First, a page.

As is well known, the 1982 United Nations Convention on the Law of the Sea (here; hereafter Convention) provides for compulsory dispute settlement, albeit subject to various limitations and exceptions. In principle, any dispute regarding the interpretation or application of the Convention may be submitted to binding settlement (Article 286), via a choice for the International Tribunal for the Law of the Sea, the International Court of Justice or arbitration under Annex VIII (Article 287). In case of varying choices by the parties, the default procedure is an Annex VII special arbitration, and this was the procedure used by the Philippines to initiate the case against China.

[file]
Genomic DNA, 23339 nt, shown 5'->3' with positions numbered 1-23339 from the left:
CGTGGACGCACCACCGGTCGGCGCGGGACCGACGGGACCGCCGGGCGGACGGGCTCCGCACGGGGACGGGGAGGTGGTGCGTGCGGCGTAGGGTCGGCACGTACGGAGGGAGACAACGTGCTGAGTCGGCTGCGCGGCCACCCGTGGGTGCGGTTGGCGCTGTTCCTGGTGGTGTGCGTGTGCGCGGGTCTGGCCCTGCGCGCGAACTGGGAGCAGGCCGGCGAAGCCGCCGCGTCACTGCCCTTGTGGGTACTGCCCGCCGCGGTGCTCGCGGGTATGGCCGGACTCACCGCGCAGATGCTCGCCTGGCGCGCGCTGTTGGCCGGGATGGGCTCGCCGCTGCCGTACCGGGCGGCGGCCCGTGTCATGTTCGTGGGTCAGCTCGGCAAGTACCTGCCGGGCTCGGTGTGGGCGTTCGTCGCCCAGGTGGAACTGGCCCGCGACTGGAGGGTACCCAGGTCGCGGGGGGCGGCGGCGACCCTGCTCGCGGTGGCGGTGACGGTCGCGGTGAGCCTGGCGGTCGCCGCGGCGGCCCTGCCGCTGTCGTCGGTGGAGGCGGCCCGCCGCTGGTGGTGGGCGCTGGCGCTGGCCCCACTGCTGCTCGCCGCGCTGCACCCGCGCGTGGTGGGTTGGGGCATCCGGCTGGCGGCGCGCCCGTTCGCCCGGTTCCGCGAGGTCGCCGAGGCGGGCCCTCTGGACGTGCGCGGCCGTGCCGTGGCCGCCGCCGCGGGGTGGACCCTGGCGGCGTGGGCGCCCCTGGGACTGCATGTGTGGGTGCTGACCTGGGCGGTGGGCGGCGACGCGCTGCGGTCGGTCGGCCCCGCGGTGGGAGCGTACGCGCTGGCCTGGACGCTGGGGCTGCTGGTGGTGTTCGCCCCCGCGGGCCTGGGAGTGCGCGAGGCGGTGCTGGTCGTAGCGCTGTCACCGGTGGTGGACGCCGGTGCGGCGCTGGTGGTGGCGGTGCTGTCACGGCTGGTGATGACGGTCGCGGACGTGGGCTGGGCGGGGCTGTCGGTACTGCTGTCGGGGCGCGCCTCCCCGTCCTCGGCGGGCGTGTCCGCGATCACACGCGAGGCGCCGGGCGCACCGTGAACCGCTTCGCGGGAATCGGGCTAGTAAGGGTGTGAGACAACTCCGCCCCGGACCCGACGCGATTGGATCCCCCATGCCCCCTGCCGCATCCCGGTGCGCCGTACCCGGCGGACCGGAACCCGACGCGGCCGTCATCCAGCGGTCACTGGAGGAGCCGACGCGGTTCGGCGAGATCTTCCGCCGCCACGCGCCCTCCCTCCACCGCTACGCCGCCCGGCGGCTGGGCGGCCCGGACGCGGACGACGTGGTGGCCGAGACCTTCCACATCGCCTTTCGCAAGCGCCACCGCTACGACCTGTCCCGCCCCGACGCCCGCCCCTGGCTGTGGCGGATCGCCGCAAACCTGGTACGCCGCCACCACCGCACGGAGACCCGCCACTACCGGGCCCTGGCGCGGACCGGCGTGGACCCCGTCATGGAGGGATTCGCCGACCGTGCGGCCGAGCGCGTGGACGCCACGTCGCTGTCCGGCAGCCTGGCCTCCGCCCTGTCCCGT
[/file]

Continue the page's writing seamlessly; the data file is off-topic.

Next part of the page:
The latest award in this case (here; hereafter Award on the Merits) has already been commented upon (here, here and here; and here, here, here, here, here and here). Nevertheless, a critical reading of that award and its predecessor on jurisdiction and admissibility (here; noting other views here and here; hereafter Award on Jurisdiction) may bare certain weaknesses that go to their core, and hence possibly their validity, namely whether the Tribunal possessed the requisite jurisdiction to decide certain disputes and render its award on the merits in the first place. Possible flaws lie with its claim that certain disputes do not require it to determine sovereignty, with its claim that China does not invoke historic title, and with its claim that no issues of delimitation are at stake.